Background: There is an extensive and inconsistent literature on the association of the dopamine D2 receptor gene (DRD2) with alcohol dependence. Conflicting results have been attributed to differences in the severity of the alcohol dependence phenotype across studies, failure to exclude related disorders from comparison groups, and artifacts of population-stratification. Recently the genetic polymorphism most widely analyzed in DRD2, Taq1A, has been discovered to reside in a neighboring gene, ankyrin repeat and kinase domain containing 1 (ANKK1), located 10 kb downstream from DRD2.
Methods: To more carefully characterize evidence for association across this region, we genotyped 26 single nucleotide polymorphisms (SNPs) spanning DRD2 and ANKK1 in a sample of 219 Caucasian families (n = 1,923) from the Collaborative Study on the Genetics of Alcoholism (COGA), making this the most extensive analysis to date of association between this region and alcohol dependence. We used family-based analyses robust to population-stratification, and we made use of rich phenotypic data to analyze alcohol dependence and subtypes hypothesized in the literature to be more directly influenced by DRD2.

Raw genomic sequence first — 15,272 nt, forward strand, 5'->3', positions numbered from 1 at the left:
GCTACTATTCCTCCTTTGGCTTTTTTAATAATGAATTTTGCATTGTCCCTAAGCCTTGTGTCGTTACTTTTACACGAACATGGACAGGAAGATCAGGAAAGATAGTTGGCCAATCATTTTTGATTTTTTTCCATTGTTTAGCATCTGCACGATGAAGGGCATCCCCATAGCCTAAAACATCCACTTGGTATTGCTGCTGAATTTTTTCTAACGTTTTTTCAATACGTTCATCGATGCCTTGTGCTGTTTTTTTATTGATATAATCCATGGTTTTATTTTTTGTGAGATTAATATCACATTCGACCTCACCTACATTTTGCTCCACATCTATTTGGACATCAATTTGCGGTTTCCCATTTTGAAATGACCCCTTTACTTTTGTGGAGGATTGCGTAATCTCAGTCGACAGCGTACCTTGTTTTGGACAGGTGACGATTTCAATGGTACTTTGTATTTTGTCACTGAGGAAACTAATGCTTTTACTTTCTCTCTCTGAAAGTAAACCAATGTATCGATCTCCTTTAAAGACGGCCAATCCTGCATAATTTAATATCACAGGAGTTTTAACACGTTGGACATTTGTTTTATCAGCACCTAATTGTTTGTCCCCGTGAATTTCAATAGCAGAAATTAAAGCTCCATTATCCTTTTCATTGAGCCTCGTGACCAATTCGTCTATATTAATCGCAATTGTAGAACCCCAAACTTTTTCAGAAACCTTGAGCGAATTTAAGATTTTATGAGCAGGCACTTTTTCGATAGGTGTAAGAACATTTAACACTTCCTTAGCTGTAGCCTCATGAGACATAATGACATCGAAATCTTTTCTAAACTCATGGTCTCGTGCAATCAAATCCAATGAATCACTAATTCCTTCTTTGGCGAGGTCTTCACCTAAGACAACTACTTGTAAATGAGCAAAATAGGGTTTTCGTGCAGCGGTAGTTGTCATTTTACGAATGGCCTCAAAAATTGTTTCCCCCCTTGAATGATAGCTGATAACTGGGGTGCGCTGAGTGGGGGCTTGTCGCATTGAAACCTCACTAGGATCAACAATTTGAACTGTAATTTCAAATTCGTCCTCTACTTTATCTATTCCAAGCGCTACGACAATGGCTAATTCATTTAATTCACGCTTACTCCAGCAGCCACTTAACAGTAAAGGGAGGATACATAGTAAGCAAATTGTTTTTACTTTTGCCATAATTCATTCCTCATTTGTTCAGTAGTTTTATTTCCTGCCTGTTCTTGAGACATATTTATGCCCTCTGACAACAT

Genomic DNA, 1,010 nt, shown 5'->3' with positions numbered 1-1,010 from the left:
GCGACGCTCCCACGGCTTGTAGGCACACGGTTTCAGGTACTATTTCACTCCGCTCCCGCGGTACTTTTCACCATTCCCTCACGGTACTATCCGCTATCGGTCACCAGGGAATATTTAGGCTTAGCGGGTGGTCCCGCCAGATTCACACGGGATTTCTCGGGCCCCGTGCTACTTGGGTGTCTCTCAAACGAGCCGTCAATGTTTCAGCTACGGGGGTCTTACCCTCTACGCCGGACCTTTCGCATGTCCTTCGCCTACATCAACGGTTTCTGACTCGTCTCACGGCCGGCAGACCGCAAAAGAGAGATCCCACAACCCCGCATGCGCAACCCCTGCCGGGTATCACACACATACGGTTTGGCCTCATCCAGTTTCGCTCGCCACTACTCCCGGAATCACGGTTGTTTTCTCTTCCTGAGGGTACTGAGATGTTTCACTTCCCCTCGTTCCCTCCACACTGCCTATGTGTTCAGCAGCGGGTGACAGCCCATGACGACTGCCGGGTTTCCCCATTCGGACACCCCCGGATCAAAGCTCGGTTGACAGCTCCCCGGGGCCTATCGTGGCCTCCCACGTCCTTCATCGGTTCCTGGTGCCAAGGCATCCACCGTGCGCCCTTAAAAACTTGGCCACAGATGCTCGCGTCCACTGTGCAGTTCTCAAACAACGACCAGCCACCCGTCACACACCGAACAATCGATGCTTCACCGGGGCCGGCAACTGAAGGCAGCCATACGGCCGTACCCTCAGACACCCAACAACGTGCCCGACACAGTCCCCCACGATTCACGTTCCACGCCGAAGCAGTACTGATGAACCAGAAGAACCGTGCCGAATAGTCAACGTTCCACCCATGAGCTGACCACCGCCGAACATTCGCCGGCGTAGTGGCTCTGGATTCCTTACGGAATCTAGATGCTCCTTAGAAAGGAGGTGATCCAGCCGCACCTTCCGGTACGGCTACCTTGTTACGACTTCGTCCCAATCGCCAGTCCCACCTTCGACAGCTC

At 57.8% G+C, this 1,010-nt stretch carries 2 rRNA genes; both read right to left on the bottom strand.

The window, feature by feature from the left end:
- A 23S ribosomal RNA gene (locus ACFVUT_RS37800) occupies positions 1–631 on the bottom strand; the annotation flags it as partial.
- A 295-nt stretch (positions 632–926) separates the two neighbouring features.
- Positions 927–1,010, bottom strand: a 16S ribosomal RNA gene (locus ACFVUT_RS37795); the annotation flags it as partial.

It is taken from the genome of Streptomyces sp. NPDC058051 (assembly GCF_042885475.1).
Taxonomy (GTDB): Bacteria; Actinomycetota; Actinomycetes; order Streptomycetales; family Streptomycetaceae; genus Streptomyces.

Results: We found that the evidence for association is strongest in the 5′ linkage disequilibrium block of ANKK1 (that does not contain Taq1A), with weak evidence of association with a small number of SNPs in DRD2. The association in ANKK1 is strongest among the subsets of alcoholics with medical complications and with antisocial personality disorder.
Conclusions: More extensive genotyping across DRD2 and ANKK1 suggests that the association with alcohol dependence observed in this region may be due to genetic variants in the ANKK1 gene. ANKK1 is involved in signal transduction pathways and is a plausible biological candidate for involvement in addictive disorders.